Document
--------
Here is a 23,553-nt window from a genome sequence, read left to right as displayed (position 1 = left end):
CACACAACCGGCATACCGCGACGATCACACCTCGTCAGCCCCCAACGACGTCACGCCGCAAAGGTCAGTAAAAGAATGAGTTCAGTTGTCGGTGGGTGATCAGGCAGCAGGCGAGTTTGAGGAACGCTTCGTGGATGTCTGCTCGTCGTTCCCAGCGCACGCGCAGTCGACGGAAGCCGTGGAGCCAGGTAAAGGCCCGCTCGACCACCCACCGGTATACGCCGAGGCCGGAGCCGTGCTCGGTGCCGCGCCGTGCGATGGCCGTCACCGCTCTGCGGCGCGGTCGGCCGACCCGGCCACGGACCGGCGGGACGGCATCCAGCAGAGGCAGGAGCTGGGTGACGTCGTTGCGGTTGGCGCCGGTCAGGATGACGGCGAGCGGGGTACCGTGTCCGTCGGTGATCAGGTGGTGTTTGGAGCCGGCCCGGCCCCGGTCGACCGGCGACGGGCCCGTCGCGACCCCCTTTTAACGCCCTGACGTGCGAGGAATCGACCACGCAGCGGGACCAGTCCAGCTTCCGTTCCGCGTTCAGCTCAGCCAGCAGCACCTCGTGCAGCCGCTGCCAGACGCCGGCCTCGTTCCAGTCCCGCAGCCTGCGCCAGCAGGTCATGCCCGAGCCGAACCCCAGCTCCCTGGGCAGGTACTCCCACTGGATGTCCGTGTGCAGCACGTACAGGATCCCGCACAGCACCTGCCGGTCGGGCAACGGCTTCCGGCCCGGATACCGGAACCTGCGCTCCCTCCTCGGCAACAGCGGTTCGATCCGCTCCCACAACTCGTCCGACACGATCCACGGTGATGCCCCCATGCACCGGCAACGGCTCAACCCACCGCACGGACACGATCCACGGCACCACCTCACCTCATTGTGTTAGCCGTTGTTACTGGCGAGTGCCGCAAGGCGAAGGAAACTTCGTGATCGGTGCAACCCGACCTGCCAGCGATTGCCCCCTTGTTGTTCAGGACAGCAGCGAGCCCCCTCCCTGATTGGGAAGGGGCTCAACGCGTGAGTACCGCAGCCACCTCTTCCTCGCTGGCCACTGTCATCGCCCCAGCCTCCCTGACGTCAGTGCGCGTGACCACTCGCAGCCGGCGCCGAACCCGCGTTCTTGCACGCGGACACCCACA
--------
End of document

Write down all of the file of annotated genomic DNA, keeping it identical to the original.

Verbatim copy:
Here is a 23,553-nt window from a genome sequence, read left to right as displayed (position 1 = left end):
CACACAACCGGCATACCGCGACGATCACACCTCGTCAGCCCCCAACGACGTCACGCCGCAAAGGTCAGTAAAAGAATGAGTTCAGTTGTCGGTGGGTGATCAGGCAGCAGGCGAGTTTGAGGAACGCTTCGTGGATGTCTGCTCGTCGTTCCCAGCGCACGCGCAGTCGACGGAAGCCGTGGAGCCAGGTAAAGGCCCGCTCGACCACCCACCGGTATACGCCGAGGCCGGAGCCGTGCTCGGTGCCGCGCCGTGCGATGGCCGTCACCGCTCTGCGGCGCGGTCGGCCGACCCGGCCACGGACCGGCGGGACGGCATCCAGCAGAGGCAGGAGCTGGGTGACGTCGTTGCGGTTGGCGCCGGTCAGGATGACGGCGAGCGGGGTACCGTGTCCGTCGGTGATCAGGTGGTGTTTGGAGCCGGCCCGGCCCCGGTCGACCGGCGACGGGCCCGTCGCGACCCCCTTTTAACGCCCTGACGTGCGAGGAATCGACCACGCAGCGGGACCAGTCCAGCTTCCGTTCCGCGTTCAGCTCAGCCAGCAGCACCTCGTGCAGCCGCTGCCAGACGCCGGCCTCGTTCCAGTCCCGCAGCCTGCGCCAGCAGGTCATGCCCGAGCCGAACCCCAGCTCCCTGGGCAGGTACTCCCACTGGATGTCCGTGTGCAGCACGTACAGGATCCCGCACAGCACCTGCCGGTCGGGCAACGGCTTCCGGCCCGGATACCGGAACCTGCGCTCCCTCCTCGGCAACAGCGGTTCGATCCGCTCCCACAACTCGTCCGACACGATCCACGGTGATGCCCCCATGCACCGGCAACGGCTCAACCCACCGCACGGACACGATCCACGGCACCACCTCACCTCATTGTGTTAGCCGTTGTTACTGGCGAGTGCCGCAAGGCGAAGGAAACTTCGTGATCGGTGCAACCCGACCTGCCAGCGATTGCCCCCTTGTTGTTCAGGACAGCAGCGAGCCCCCTCCCTGATTGGGAAGGGGCTCAACGCGTGAGTACCGCAGCCACCTCTTCCTCGCTGGCCACTGTCATCGCCCCAGCCTCCCTGACGTCAGTGCGCGTGACCACTCGCAGCCGGCGCCGAACCCGCGTTCTTGCACGCGGACACCCACA